Does Covid19 increase the risk for stroke compared to influenza?

A new study in JAMA Neurology  assessed whether covid-19 infection increases the risk for acute ischemic stroke, the type of stroke in which a clot blocks the flow of blood in arteries that deliver oxygen-rich blood to the tissue of the brain. Previous studies discussed in Brief19 indicate that SARS-CoV-2 may increase the likelihood that abnormally high amounts of blood clots occur in infected patients, a condition that physicians call a "hypercoagulable" state. When abnormally large clots form on the walls of blood vessels, there is a risk that those clots may subsequently break off and travel to smaller vessels, eventually blocking off the flow of oxygen to the tissues they serve. This can cause the tissue that blood is normally destined to reach to die for lack of oxygen. Scientists already know from previous research that the infection with influenza virus is associated with higher risks of stroke. Therefore, covid-19 researchers performed a retrospective study of medical charts from two academic hospitals in New York City. The study analyzed the clinical outcomes of patients who were evaluated for covid-19 from March 4th, 2020 to May 2nd, 2020. The frequency of strokes in these patients was compared to a cohort of patients diagnosed with influenza A or influenza B (the two most common forms of seasonal influenza) from January 1st, 2016 to May 31tst, 2018. Of the 1,916 patients diagnosed with covid-19, 1.6 percent also suffered an acute ischemic stroke during their covid-19 infection. Compared to patients with influenza A/B in the previous years included in the analysis, the rate of stroke among those 1,486 patients was only 0.2 percent. After adjusting for risk factors that are commonly associated with increased risk of stroke (such as older age, sex, race, blood vessel disease, and viral symptoms), patients with covid-19 had significantly higher odds of experiencing an acute ischemic stroke compared to patients with influenza A or B. While this retrospective study does not fully answer the question as to whether covid-19 confers an increased risk of stroke compared to other viral illnesses, it is a reasonable "hypothesis-generating study," which the authors appropriately recognize in the manuscript. Given the many known issues related to access to care, drug shortages, and other pandemic-related difficulties, there are likely to be important external factors that contribute to the association between covid-19 and acute ischemic strokes. Nevertheless, the data from this study suggest that the possibility of a genuine increase in the rate of new strokes in patients with covid-19 is concerning and warrants further investigation.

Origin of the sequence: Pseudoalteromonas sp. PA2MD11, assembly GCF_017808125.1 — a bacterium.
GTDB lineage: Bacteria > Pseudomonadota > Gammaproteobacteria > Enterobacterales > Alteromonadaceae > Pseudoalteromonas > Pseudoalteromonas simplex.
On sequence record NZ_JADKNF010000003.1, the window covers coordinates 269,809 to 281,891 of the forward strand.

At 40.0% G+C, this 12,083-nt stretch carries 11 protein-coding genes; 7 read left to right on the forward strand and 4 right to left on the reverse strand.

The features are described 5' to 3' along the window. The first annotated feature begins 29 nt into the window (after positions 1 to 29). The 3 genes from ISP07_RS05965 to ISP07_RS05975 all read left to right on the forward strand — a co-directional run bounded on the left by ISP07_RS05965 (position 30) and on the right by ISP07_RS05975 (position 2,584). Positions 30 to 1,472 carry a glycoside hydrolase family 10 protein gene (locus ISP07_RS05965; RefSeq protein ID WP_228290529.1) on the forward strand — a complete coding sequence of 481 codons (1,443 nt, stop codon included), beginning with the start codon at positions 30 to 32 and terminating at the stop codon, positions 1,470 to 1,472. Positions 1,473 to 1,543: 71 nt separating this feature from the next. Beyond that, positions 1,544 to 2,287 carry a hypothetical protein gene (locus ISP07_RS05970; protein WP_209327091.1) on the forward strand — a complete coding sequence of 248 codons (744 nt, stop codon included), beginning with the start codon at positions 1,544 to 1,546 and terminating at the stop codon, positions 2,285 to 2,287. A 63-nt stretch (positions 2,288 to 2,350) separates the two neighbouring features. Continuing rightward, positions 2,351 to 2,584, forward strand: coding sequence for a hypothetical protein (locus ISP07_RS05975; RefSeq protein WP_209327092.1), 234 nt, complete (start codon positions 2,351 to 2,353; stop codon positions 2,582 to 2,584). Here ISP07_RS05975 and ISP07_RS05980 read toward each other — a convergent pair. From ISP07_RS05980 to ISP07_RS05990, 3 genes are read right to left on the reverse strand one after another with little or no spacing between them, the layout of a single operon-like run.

Research Section Editor


Another plea for Defense Production act use

While personal protective equipment (PPE) shortages have not been in the headlines as often lately—largely as a result of lower case counts in the Northeastern United States, especially in New York City—the problem has not disappeared. In fact, PPE shortages continue to be a major compounding factor in the ongoing efforts to limit the impact of the coronavirus pandemic in the US.  In new letters to Vice President Pence and the Federal Emergency Management Agency (FEMA), the American Medical Association (AMA) has made new requests in hopes of ensuring adequate supplies of much-needed PPE, especially as case counts surpass daily records. The AMA specifically asked that the White House invoke the Defense Production Act in order to increase production of supplies, citing that while hospitals and nursing homes benefitted from the initial enacting and enforcement of the act, many outpatient practices are still struggling to adequately protect their staff, leading to the diminished ability to care for patients. Similarly, the AMA has asked FEMA to increase the visibility on supply chain data, to determine if the shortages seen in clinics are a result of an overall lack of PPE, backlogs in orders, or other logistical problems. The DPA power is remarkably broad and includes the power to compel domestic manufacturers to produce more of a specific product (such as N95 masks, as the Trump administration required 3M to produce earlier in the pandemic). In addition, under the DPA's "allocation authority," the administration can direct private companies as to whom they must sell such products. In addition to data transparency, the AMA suggests the creation of state or local clearinghouses that could serve as central points of contact for the identification and determination of resource availability and allocation of supplies.  The American Medical Association.

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